Wednesday, June 14, 2017

Always Be Prepared...For Carp

Carp have been one of my favorite game fish (yes, I said game fish) for several years.  The obvious list of positive attributes is well-known, but one of the less discussed great qualities is availability.  Simply put, carp can be found just about anywhere.  Lakes, ponds, rivers, creeks, all can hold them.  And they usually do hold them.  Several times I found myself wishing I had a carp box with me when I was fishing for bass or some other species.  A trick that has worked really well for me and paid off with some nice fish is to always have an emergency "stash box" of carp flies in the pack.  What works well for me for this purpose is a converted Altoids tin fly box.

I line the bottom of the tin with slit craft foam to make some cheap and fast mini fly boxes.  I have a couple of these boxes with a small assortment of proven carp flies and I keep them in my fishing packs at all times.  The tins take up practically no space, are extremely light, and come in handy when you find yourself a target of opportunity.  Having an emergency box with me paid off again today on my lunch break.  I was walking the banks and spotted a carp rooting in very shallow water.  I made a quick fly change, and two casts later was hooked up.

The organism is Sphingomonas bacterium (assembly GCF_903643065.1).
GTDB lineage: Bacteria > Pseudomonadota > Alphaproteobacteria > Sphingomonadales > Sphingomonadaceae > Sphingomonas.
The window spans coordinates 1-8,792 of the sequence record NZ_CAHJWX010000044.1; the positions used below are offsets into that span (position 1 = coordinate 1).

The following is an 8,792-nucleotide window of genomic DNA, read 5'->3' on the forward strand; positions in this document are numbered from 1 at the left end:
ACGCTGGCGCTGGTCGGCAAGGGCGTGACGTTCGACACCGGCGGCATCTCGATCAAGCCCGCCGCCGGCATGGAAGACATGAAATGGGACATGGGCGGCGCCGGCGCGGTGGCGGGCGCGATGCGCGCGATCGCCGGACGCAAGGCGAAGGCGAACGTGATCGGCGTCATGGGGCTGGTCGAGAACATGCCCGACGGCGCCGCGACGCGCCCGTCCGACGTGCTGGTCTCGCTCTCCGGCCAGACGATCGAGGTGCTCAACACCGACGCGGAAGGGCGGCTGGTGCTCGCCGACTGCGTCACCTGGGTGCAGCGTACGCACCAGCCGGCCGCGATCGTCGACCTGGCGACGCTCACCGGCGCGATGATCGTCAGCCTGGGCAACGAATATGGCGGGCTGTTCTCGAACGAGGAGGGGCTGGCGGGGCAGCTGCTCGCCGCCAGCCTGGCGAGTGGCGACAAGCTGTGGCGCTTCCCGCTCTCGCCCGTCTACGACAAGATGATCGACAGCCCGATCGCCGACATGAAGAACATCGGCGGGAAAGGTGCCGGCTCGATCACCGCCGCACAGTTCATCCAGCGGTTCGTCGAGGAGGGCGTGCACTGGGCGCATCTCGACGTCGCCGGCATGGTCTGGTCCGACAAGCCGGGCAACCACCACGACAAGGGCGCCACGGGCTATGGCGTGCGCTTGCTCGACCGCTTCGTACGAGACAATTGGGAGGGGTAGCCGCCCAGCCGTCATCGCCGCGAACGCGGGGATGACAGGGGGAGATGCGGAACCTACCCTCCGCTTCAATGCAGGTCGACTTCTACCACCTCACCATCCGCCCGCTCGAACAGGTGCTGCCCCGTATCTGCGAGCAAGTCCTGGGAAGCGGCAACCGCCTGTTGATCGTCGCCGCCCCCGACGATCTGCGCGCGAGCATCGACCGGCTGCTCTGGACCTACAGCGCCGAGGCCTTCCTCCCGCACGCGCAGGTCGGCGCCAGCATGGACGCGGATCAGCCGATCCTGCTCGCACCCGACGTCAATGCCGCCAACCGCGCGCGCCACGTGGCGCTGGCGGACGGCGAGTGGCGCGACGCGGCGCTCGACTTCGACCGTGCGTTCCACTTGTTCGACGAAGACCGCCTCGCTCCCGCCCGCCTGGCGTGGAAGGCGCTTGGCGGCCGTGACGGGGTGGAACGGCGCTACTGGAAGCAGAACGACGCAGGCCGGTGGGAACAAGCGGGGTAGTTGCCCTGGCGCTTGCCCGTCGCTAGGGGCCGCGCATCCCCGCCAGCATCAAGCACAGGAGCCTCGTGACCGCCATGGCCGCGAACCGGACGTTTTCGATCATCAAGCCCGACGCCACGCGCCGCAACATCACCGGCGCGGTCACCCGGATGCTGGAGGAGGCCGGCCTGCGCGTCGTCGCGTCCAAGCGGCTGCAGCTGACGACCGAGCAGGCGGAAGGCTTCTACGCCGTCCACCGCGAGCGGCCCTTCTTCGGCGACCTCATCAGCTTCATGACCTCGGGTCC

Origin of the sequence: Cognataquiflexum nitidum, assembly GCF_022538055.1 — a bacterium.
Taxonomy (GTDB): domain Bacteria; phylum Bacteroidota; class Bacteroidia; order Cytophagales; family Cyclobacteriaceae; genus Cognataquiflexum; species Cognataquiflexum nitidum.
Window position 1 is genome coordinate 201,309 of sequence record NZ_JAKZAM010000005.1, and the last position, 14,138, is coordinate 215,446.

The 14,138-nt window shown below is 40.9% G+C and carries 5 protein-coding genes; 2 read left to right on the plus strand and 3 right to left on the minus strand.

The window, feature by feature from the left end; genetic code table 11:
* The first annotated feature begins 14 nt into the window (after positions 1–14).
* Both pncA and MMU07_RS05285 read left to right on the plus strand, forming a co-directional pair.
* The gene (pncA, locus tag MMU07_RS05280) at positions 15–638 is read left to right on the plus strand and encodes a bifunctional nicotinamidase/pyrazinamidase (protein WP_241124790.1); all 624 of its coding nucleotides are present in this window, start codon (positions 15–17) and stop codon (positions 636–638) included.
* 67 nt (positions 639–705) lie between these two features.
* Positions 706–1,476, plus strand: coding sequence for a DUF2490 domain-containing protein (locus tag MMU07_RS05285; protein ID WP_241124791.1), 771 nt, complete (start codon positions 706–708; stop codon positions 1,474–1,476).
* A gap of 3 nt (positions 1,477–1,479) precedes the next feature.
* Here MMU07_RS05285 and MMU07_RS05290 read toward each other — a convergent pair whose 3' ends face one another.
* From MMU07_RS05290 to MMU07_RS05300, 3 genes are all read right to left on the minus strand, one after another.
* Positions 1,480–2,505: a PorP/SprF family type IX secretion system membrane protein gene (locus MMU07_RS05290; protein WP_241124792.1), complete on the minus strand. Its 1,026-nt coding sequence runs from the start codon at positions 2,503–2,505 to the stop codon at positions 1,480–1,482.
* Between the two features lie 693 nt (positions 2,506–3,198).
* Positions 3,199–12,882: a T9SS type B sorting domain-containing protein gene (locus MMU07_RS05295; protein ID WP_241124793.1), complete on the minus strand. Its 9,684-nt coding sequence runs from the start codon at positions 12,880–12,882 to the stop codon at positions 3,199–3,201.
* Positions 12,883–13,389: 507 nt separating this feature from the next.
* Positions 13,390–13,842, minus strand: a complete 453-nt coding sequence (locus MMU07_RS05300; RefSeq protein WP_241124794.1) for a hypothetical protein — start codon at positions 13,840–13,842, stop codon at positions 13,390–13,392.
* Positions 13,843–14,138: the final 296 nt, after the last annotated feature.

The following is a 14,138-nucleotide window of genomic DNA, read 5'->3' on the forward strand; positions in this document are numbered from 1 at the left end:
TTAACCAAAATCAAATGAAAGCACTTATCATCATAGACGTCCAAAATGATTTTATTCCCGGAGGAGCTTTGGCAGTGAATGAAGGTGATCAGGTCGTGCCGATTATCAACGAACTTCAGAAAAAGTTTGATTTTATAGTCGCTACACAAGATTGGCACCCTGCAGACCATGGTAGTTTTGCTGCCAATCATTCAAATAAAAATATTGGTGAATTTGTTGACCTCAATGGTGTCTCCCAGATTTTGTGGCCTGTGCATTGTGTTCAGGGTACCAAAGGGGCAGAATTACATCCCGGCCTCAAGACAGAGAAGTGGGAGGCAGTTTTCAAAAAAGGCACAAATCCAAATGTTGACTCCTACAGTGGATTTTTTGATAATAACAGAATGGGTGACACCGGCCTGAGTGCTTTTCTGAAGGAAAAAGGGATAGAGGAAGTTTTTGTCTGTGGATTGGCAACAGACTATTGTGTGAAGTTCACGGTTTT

Although this was not a large carp by my local standards, it was a hefty handful on 3wt glass.  As usual, the fly that the fish ate was black.  This fish was extremely shallow, but the water was stirred up quite a bit around the fish.  I am a firm believer that the black fly has a more visible outline in these conditions and gets eaten more because it's easier for them to see.  Here are a few other memorable "bonus carp" that fell victim to flies from an Altoids tin.

If you find yourself fishing in warm water environments that are likely to have carp, carry a small stash of flies just in case.  It's easy to find room for them, and you never know when having a good assortment of carp patterns could pay off.  It might save your day, or take your outing from good to memorable. 


  1. I have fallen in love with carp over the last couple of years, I have been experimenting with various flies for the grass carp near my house but man, are they picky fish!

  2. I just caught my first carp about a week ago on a spinning rod. The pond I fish in has only koi carp and I really want to catch one on a fly rod (some of these fish are 20 pounds). Are there any good fly patterns I should try?

    1. Anything resembling their common food items can work. Small crawfish patterns or anything imitating a damsel or dragonfly nymph is usually a good bet.